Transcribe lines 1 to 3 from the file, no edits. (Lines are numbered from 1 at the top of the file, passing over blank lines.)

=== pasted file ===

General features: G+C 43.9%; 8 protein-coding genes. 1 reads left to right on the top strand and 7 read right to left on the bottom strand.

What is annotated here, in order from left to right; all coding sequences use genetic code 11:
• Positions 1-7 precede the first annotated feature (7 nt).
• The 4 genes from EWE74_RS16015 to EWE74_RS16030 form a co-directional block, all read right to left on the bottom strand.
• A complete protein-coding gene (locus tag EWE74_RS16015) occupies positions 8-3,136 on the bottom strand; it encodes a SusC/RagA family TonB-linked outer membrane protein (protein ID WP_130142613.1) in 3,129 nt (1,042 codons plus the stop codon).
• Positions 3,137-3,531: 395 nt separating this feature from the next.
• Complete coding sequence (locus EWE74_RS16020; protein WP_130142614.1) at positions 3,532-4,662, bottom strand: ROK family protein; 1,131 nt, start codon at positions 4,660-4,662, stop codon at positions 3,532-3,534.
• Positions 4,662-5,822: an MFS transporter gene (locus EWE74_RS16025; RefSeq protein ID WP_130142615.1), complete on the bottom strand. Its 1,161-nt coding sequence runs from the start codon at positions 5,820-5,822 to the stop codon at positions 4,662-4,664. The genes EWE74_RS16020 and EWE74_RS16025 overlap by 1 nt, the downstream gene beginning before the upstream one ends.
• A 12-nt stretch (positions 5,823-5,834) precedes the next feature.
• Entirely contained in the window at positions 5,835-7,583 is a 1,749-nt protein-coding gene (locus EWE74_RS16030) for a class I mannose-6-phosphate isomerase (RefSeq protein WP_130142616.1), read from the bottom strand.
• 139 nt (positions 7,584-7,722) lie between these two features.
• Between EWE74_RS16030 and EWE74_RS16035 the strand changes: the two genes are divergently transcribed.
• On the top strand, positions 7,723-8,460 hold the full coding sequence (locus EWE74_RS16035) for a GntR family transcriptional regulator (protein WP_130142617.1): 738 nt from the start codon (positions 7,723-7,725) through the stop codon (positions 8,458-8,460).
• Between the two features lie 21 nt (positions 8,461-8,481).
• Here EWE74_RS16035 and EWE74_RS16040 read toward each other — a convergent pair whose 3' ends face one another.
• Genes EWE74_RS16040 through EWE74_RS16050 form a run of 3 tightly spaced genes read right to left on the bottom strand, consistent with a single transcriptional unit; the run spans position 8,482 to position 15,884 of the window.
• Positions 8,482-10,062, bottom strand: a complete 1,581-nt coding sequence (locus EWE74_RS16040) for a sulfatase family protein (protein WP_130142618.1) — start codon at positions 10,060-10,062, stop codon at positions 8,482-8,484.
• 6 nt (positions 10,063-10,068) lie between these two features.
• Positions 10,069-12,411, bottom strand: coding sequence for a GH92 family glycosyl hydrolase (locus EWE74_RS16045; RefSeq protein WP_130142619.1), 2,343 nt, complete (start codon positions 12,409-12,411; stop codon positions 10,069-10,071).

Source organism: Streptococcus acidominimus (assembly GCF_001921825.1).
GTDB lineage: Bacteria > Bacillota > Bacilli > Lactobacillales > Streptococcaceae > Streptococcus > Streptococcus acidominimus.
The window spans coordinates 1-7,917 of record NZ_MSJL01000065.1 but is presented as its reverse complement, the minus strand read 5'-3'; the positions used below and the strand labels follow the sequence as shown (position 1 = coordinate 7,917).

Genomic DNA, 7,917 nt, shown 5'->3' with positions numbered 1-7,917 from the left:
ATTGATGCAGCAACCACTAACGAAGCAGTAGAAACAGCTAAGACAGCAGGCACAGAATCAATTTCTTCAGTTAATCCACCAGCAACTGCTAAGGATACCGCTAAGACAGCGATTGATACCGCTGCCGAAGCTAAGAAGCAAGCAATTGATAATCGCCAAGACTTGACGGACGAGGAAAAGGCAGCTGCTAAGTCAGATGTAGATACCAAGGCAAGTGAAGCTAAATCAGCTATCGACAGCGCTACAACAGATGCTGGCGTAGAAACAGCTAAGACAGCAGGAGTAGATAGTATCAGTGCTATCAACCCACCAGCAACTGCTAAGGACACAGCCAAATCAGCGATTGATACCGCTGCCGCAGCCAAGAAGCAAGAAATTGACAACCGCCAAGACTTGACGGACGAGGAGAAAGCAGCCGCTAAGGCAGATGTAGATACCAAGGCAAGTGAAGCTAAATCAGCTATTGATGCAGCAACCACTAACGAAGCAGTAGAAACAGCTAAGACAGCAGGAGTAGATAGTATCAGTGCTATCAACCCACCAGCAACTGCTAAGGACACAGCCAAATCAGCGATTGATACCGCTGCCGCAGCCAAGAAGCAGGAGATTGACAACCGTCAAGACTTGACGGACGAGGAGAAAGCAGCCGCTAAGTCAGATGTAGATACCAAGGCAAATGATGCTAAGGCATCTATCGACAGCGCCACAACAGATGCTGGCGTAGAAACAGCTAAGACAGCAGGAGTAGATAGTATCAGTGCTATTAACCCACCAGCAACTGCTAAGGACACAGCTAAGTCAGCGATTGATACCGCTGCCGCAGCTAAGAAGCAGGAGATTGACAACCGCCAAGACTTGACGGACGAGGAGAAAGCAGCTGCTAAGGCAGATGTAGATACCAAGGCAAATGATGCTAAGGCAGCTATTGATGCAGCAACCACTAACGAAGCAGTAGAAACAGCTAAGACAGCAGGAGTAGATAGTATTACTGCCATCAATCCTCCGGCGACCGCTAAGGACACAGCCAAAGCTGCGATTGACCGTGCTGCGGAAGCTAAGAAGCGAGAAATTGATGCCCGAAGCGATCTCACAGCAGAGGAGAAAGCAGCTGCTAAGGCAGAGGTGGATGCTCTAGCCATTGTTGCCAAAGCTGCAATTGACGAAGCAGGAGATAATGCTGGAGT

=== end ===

General features: G+C 43.9%; 8 protein-coding genes. 1 reads left to right on the top strand and 7 read right to left on the bottom strand.

What is annotated here, in order from left to right; all coding sequences use genetic code 11:
• Positions 1-7 precede the first annotated feature (7 nt).